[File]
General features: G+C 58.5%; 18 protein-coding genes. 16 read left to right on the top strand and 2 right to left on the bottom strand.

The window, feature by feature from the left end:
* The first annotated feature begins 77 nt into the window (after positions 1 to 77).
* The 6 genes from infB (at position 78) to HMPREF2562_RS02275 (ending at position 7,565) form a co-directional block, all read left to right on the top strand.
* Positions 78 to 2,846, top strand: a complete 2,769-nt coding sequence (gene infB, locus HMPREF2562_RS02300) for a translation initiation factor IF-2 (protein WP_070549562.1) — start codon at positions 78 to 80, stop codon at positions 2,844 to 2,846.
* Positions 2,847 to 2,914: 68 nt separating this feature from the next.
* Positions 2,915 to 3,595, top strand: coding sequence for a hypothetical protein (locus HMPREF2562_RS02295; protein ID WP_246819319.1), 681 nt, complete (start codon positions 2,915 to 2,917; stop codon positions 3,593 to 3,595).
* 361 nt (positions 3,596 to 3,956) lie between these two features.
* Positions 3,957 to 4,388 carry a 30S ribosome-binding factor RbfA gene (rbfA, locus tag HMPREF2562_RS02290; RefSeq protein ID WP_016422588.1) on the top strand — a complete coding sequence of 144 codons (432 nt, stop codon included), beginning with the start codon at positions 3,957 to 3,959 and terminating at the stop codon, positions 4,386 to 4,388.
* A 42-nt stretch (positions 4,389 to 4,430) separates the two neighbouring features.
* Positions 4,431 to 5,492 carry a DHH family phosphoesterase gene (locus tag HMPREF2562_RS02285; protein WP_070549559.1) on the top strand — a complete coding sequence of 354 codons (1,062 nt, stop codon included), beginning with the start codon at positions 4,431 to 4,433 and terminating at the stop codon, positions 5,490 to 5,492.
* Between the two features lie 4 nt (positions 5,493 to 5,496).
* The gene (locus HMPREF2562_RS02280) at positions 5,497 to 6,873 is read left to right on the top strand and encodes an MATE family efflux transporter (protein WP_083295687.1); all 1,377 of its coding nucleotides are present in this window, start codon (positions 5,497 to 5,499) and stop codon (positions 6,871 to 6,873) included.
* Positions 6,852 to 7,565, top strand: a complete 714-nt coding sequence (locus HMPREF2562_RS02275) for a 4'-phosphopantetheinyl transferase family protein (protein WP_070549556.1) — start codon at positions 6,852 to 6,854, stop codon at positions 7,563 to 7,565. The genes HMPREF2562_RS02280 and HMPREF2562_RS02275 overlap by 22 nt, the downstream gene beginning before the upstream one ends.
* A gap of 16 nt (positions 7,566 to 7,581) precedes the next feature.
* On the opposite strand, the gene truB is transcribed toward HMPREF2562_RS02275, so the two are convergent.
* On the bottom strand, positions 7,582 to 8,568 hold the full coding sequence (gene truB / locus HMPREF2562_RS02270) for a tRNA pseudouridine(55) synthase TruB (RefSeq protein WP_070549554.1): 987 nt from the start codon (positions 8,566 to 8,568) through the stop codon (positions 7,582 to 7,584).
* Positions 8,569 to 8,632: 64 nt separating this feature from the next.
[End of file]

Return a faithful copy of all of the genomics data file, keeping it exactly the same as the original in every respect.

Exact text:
General features: G+C 58.5%; 18 protein-coding genes. 16 read left to right on the top strand and 2 right to left on the bottom strand.

The window, feature by feature from the left end:
* The first annotated feature begins 77 nt into the window (after positions 1 to 77).
* The 6 genes from infB (at position 78) to HMPREF2562_RS02275 (ending at position 7,565) form a co-directional block, all read left to right on the top strand.
* Positions 78 to 2,846, top strand: a complete 2,769-nt coding sequence (gene infB, locus HMPREF2562_RS02300) for a translation initiation factor IF-2 (protein WP_070549562.1) — start codon at positions 78 to 80, stop codon at positions 2,844 to 2,846.
* Positions 2,847 to 2,914: 68 nt separating this feature from the next.
* Positions 2,915 to 3,595, top strand: coding sequence for a hypothetical protein (locus HMPREF2562_RS02295; protein ID WP_246819319.1), 681 nt, complete (start codon positions 2,915 to 2,917; stop codon positions 3,593 to 3,595).
* 361 nt (positions 3,596 to 3,956) lie between these two features.
* Positions 3,957 to 4,388 carry a 30S ribosome-binding factor RbfA gene (rbfA, locus tag HMPREF2562_RS02290; RefSeq protein ID WP_016422588.1) on the top strand — a complete coding sequence of 144 codons (432 nt, stop codon included), beginning with the start codon at positions 3,957 to 3,959 and terminating at the stop codon, positions 4,386 to 4,388.
* A 42-nt stretch (positions 4,389 to 4,430) separates the two neighbouring features.
* Positions 4,431 to 5,492 carry a DHH family phosphoesterase gene (locus tag HMPREF2562_RS02285; protein WP_070549559.1) on the top strand — a complete coding sequence of 354 codons (1,062 nt, stop codon included), beginning with the start codon at positions 4,431 to 4,433 and terminating at the stop codon, positions 5,490 to 5,492.
* Between the two features lie 4 nt (positions 5,493 to 5,496).
* The gene (locus HMPREF2562_RS02280) at positions 5,497 to 6,873 is read left to right on the top strand and encodes an MATE family efflux transporter (protein WP_083295687.1); all 1,377 of its coding nucleotides are present in this window, start codon (positions 5,497 to 5,499) and stop codon (positions 6,871 to 6,873) included.
* Positions 6,852 to 7,565, top strand: a complete 714-nt coding sequence (locus HMPREF2562_RS02275) for a 4'-phosphopantetheinyl transferase family protein (protein WP_070549556.1) — start codon at positions 6,852 to 6,854, stop codon at positions 7,563 to 7,565. The genes HMPREF2562_RS02280 and HMPREF2562_RS02275 overlap by 22 nt, the downstream gene beginning before the upstream one ends.
* A gap of 16 nt (positions 7,566 to 7,581) precedes the next feature.
* On the opposite strand, the gene truB is transcribed toward HMPREF2562_RS02275, so the two are convergent.
* On the bottom strand, positions 7,582 to 8,568 hold the full coding sequence (gene truB / locus HMPREF2562_RS02270) for a tRNA pseudouridine(55) synthase TruB (RefSeq protein WP_070549554.1): 987 nt from the start codon (positions 8,566 to 8,568) through the stop codon (positions 7,582 to 7,584).
* Positions 8,569 to 8,632: 64 nt separating this feature from the next.